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Boundary Community co-produced from the Margin

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This chapter seeks to understand processes of co-creation, collaborations and community building in and across communities of practices while exploring how people from the societal margin becomes potential co-producers of a boundary community. The chapter is applying the concept of boundary community in two respects: On the one hand, we apply boundary community as an analytical take for analyzing processes of collective brokering and the meanings and productions of overlaps, connections and collaborations between and across many different communities, contexts, and participants. On the other hand, we propose boundary community as a neologism for a particular form of community building practice between and across different communities where people from the margin co-produce so-called ‘common third activities’. We redefine and reserve the term common third activity to a form of co-production of social and cultural activities that is followed by expansive learning. While researching expansive learning, we also explore the co-production of ideologies, identities, and communities, and whether/how they give space for empowerment of people from the margin (Mørck, 2011). In this sense, we use boundary community as an emancipatory and normative concept about a holistic, asset based social and cultural work approach, promoting participatory, bottom up, resource oriented, ‘open’, multipositioned, ‘adhoc’ culture. Thereby boundary community is formulated as a social work alternative to (Danish) welfare state tendencies of operating in separate silos and working with narrow target groups defined by specific social problems.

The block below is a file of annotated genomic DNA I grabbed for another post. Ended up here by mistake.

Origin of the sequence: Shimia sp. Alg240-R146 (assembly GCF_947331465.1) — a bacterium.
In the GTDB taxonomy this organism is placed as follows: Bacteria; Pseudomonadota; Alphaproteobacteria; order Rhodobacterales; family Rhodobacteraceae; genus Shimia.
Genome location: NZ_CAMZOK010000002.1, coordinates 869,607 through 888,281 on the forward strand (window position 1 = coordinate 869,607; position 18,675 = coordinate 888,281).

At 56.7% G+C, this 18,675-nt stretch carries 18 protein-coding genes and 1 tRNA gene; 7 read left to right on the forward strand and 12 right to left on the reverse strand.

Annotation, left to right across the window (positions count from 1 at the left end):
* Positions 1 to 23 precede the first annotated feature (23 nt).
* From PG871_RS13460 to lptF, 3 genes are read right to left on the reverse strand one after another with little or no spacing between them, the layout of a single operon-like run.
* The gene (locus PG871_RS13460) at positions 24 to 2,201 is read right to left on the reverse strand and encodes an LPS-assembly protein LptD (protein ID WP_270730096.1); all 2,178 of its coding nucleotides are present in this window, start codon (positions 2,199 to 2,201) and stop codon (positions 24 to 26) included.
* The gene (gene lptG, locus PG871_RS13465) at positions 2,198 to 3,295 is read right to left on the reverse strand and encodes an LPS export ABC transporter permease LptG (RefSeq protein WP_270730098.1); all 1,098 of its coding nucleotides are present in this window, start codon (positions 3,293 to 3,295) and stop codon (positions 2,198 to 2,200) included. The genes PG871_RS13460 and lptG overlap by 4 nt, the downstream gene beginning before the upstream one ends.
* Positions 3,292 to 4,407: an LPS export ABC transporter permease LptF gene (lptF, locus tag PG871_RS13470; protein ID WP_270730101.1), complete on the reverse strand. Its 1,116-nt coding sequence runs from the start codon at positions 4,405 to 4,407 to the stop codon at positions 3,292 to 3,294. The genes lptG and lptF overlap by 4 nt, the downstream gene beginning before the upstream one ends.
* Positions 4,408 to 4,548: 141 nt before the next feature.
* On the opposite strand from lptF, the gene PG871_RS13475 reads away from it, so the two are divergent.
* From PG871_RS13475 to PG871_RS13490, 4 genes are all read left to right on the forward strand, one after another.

This chapter explores co-production of everyday life practice involving concrete participants engaged in concrete communities. We analyze Street-Lab which is a voluntary Non-profit organization primary run by volunteering parents, youth and others making ‘common third’ activities in collaboration with public employed professionals and users of other public institutions. Here, we follow some of the main co-producers of Street-Lab – a young skater who have moved beyond a drug addiction and is now working as an intern as well as an ADHD-diagnosed scooter boy and his parents’ engagement in co-producing different social and cultural activities while moving beyond marginality. Furthermore, we also explore what it means that Street-Lab is part of a network, called The Sociocultural Village. The Sociocultural Village is a network of collaborations across private cultural enterprises and social and cultural public institutions.
TitelGenerating Differentiated Equalities (working title) : A Situated Learning for our Times (
Redaktørermarina Franca, Jean Lave, Ana Gomes, Dorte Kousholt, Line Lerche Mørck
Antal sider27
StatusAfsendt - 2021

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